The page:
Television, the Desensitizer
We do not have to watch television for very long to realize that violence is a common theme on a variety of shows. It can be found almost everywhere, including daytime talk shows and so-called sports entertainment programs. These programs may be defined as entertainment but they do more harm than good when we consider the effects that watching violent programming has on viewers. When we observe how these programs can influence behavior, especially among younger viewers, we should seriously consider setting standards for violence on television.
One type of programming that is especially offensive is daytime talk shows, such as Jerry Springer. The individuals on these shows are characterized by shameless displays of emotional and physical abuse almost daily. These shows hype their guests into a frenzy and the guests know what type of behavior is expected from them. Husbands and wives yell and scream at each other and angry or jilted lovers push and shove each other on stage. While most of us are able to discern between the real world and that of fiction, fantasy, or Jerry Springer, some of us are not. The result of watching this type of program repeatedly is desensitization. In other words, the more people watch these types of programs, they more they will think that the behavior depicted on these shows is acceptable. Studies conducted by the University of California at Los Angeles Television Monitoring Project Part indicate that many shows on television send the message that “fighting, if not fun, is at least the norm” (Media Awareness). With the talk show host and audience encouraging such detestable behavior, it is easy to understand how people can be influenced by television.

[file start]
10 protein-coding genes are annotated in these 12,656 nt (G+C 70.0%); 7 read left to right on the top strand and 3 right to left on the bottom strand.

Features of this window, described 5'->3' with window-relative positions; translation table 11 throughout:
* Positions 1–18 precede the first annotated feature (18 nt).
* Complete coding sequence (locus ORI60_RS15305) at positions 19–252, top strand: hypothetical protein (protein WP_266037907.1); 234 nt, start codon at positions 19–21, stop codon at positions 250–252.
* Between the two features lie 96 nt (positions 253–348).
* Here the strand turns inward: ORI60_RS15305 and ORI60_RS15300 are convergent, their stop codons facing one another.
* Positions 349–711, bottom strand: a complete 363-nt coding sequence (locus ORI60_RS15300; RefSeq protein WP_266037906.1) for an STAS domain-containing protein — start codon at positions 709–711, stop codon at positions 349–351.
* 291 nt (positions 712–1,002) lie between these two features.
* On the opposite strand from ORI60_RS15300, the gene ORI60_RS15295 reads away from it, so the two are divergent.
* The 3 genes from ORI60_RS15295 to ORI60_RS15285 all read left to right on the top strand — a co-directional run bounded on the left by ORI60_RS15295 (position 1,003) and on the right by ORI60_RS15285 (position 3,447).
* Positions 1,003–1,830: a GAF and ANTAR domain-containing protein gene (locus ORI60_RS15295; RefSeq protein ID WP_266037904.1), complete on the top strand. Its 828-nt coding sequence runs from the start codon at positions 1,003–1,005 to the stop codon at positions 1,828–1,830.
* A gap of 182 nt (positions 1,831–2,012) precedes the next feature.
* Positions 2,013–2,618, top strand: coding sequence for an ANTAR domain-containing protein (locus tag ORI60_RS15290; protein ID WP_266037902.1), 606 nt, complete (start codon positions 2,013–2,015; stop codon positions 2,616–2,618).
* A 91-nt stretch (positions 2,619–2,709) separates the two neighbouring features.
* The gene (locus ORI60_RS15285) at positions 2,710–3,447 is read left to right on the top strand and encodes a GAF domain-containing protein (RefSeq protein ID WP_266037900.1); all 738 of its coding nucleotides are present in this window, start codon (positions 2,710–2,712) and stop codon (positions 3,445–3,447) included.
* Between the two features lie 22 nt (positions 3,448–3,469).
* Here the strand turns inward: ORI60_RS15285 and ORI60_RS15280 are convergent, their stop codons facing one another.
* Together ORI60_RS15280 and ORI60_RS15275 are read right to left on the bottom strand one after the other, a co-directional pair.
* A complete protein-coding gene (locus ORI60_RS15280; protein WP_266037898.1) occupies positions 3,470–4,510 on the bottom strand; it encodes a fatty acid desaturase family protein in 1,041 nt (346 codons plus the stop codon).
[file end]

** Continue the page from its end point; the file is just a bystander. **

In an article published in the Journal of American Medical Association, Brandon Centerwall observes that the negative effects of television can be seen ever since television was introduced. He states that after the invention of television,...
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Centerwall, Brandon. “Television and Violence: The Scale of the Problem and Where to Go from Here.” JAMA. 10 Jun, 1992. Vol. 267. ProQuest Database.
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